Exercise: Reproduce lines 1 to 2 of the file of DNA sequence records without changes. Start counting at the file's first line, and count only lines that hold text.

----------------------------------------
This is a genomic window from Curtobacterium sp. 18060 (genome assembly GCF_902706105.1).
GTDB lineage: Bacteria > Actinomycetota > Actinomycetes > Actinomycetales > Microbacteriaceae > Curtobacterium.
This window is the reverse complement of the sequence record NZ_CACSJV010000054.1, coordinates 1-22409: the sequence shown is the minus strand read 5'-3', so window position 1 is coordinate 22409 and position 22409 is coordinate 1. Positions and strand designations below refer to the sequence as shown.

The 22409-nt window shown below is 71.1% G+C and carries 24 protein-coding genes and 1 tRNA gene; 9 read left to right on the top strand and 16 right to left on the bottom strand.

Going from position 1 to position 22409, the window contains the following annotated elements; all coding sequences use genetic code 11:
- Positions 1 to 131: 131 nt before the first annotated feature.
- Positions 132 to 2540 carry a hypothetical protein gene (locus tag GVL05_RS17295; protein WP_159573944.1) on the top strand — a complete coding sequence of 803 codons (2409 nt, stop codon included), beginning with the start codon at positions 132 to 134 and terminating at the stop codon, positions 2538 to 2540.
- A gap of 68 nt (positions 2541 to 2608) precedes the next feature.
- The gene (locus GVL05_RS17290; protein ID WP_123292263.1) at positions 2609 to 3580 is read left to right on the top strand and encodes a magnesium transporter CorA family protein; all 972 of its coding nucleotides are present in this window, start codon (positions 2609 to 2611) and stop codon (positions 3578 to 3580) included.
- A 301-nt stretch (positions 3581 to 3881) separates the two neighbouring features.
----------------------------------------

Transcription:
This is a genomic window from Curtobacterium sp. 18060 (genome assembly GCF_902706105.1).
GTDB lineage: Bacteria > Actinomycetota > Actinomycetes > Actinomycetales > Microbacteriaceae > Curtobacterium.